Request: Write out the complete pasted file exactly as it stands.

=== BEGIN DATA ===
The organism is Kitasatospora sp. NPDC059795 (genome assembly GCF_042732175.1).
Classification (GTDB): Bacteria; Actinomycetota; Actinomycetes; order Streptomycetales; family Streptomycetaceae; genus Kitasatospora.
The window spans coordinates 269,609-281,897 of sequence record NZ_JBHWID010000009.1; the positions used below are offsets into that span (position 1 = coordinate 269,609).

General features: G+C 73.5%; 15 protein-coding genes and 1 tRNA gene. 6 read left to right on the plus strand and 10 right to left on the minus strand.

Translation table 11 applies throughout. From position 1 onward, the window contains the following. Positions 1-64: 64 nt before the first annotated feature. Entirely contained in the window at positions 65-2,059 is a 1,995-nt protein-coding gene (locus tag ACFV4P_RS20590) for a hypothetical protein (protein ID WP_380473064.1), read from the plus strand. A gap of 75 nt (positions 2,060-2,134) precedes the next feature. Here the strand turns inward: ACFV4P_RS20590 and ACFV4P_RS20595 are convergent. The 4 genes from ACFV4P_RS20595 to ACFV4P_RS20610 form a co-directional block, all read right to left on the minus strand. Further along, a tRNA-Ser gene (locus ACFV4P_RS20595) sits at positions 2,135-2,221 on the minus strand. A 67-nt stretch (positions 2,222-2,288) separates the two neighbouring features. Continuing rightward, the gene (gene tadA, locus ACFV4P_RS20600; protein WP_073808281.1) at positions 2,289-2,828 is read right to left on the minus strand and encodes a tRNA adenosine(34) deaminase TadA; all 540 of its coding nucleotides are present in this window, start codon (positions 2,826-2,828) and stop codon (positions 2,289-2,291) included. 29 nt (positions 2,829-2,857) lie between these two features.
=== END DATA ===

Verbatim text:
The organism is Kitasatospora sp. NPDC059795 (genome assembly GCF_042732175.1).
Classification (GTDB): Bacteria; Actinomycetota; Actinomycetes; order Streptomycetales; family Streptomycetaceae; genus Kitasatospora.
The window spans coordinates 269,609-281,897 of sequence record NZ_JBHWID010000009.1; the positions used below are offsets into that span (position 1 = coordinate 269,609).

General features: G+C 73.5%; 15 protein-coding genes and 1 tRNA gene. 6 read left to right on the plus strand and 10 right to left on the minus strand.

Translation table 11 applies throughout. From position 1 onward, the window contains the following. Positions 1-64: 64 nt before the first annotated feature. Entirely contained in the window at positions 65-2,059 is a 1,995-nt protein-coding gene (locus tag ACFV4P_RS20590) for a hypothetical protein (protein ID WP_380473064.1), read from the plus strand. A gap of 75 nt (positions 2,060-2,134) precedes the next feature. Here the strand turns inward: ACFV4P_RS20590 and ACFV4P_RS20595 are convergent. The 4 genes from ACFV4P_RS20595 to ACFV4P_RS20610 form a co-directional block, all read right to left on the minus strand. Further along, a tRNA-Ser gene (locus ACFV4P_RS20595) sits at positions 2,135-2,221 on the minus strand. A 67-nt stretch (positions 2,222-2,288) separates the two neighbouring features. Continuing rightward, the gene (gene tadA, locus ACFV4P_RS20600; protein WP_073808281.1) at positions 2,289-2,828 is read right to left on the minus strand and encodes a tRNA adenosine(34) deaminase TadA; all 540 of its coding nucleotides are present in this window, start codon (positions 2,826-2,828) and stop codon (positions 2,289-2,291) included. 29 nt (positions 2,829-2,857) lie between these two features.